M ost newspapers are dinosaurs, certainly as newsprint creatures, facing extinction sooner rather than later. Our cretaceous era is ending. But the Los Angeles Times is the Brachiosaurus of its genus. In 1990, it had a daily circulation of 1.2 million, as big as our Times. Today, it’s down to 850,000, and the decline has accelerated since 2000, when the Tribune company bought the paper.
Naturally, Tribune executives in Chicago have wanted to cut expenses accordingly. And naturally, people at the paper hate the perpetual game of musical chairs. Last month, editor Dean Baquet publicly refused to go along with any further layoffs, and Jeff Johnson, a Tribune lifer who had been his publisher for only a year, publicly supported him. “Newspapers,” Johnson was quoted in an article in his own paper, “can’t cut their way into the future.”
It was, you’ve got to admit, a pretty cool spectacle—the designated bean-counter suddenly climbing on his mill table like Sally Field and holding up a union sign.
And three weeks later, naturally, the publisher was fired.
So maybe not Norma Rae—more like the glorious bloody ends of Butch Cassidy and the Sundance Kid and Thelma & Louise.
Except … in this version, Thelma escapes the Thunderbird before it hurtles off the cliff, and tries to negotiate with the cops. Baquet wasn’t fired and hasn’t quit, and is apparently fevering for (if not brokering) a sale of the paper to David Geffen or some other local billionaire. Meanwhile, during the standoff, Tribune’s board hired investment bankers to “explore value creation alternatives”—that is, whether it should sell the Times or any of its other properties.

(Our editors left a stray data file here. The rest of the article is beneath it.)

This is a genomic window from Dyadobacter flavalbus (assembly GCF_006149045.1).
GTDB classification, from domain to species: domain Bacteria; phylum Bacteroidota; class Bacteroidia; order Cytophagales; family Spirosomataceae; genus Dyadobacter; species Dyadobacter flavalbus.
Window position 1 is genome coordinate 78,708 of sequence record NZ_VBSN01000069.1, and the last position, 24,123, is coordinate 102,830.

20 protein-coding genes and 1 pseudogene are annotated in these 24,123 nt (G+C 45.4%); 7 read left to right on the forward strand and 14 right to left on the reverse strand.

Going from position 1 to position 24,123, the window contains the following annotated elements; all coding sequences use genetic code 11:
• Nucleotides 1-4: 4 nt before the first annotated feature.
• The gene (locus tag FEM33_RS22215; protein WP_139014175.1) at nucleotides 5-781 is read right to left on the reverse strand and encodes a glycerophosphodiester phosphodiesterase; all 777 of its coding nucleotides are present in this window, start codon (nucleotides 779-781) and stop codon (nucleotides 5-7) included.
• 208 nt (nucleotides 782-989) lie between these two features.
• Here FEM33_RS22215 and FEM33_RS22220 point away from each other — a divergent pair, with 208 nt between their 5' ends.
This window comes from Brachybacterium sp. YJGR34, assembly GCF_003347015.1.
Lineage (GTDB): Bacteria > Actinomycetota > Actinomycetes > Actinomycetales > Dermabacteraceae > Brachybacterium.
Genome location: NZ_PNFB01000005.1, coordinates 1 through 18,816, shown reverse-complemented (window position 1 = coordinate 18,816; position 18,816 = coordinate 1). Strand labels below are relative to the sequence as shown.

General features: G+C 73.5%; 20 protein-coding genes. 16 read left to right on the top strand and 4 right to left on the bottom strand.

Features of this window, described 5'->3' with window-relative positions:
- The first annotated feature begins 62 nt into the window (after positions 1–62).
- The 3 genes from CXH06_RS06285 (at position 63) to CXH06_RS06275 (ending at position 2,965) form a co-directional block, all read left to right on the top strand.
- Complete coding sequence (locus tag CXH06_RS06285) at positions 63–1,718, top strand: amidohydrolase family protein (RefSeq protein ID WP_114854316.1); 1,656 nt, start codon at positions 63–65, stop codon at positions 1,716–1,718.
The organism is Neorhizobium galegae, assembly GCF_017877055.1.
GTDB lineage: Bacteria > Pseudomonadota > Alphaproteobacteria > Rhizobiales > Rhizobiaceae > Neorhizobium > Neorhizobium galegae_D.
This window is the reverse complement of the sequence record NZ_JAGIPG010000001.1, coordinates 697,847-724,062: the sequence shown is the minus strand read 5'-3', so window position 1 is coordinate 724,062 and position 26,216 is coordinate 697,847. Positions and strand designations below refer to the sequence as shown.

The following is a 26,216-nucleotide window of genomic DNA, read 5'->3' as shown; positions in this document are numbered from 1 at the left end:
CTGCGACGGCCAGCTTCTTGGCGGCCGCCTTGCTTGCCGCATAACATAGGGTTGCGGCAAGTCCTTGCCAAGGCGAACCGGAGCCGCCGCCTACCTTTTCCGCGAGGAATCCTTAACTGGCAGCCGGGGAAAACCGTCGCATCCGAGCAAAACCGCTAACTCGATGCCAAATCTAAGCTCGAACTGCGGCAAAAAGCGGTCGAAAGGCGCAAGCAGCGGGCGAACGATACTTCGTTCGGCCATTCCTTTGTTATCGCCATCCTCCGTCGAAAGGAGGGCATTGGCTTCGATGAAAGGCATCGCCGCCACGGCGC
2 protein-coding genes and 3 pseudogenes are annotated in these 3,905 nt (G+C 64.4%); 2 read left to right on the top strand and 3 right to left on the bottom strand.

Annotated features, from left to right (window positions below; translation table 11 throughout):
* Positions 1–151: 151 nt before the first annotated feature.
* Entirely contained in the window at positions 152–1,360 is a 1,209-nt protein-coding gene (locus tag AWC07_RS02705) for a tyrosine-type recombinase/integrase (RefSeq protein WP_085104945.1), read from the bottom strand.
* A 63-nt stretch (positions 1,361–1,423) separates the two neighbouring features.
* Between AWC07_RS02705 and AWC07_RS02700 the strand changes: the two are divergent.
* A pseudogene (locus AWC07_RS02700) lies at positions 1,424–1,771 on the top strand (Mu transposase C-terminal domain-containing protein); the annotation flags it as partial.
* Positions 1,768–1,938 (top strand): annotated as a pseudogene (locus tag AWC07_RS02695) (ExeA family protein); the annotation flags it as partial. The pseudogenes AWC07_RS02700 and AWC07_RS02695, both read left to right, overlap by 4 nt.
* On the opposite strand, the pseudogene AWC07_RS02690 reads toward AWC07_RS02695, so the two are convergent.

For a swath of America so emblematically cutting-edge as L.A., its serious-minded elites—movers, shakers, journalists—are weirdly, anachronistically old-school. And I think most of the failures of the L.A. Times to evolve are the result of that complacency and resistance to change.
The paper was founded in the 1880s, but became journalistically ambitious only under its fourth generation of Chandler-family ownership in the sixties and seventies. As a result, its conception of itself seems invested—mired, you might say—in that recent golden age, which coincided with L.A.’s rise to great-metropolis status.
L.A.’s liberalism remains far more circa-1975 paleo than New York City’s, and the L.A. Times’ journalism, which tends toward the dull and the earnest, reflects that. Racking up Pulitzer Prizes—the paper’s won fourteen in the last six years—doesn’t mean that a paper is exciting or essential to its readers, and can even be a contraindicator.
The notion that tedious worthiness equals substance and importance and vice versa is compensation for the elites’ anxiety about the very L.A.-ness of L.A.—sun, fun, show business, too few intellectuals and crowded sidewalks, too many fake breasts and self-confident dumb people. According to Michael Kinsley, the paper’s editorial-page editor in 2004 and 2005, “they have always been looking over their shoulder at the New York Times, and fear not being taken seriously.” Which is why they hired him, of course. And why they ran multiple articles about MoMA’s raising its admission, and a recent page-one story about New York janitors. As it happens, Baquet and two of his three top editors all came from the New York Times. “They play to an imagined East Coast constituency,” a former L.A. Times news editor told me.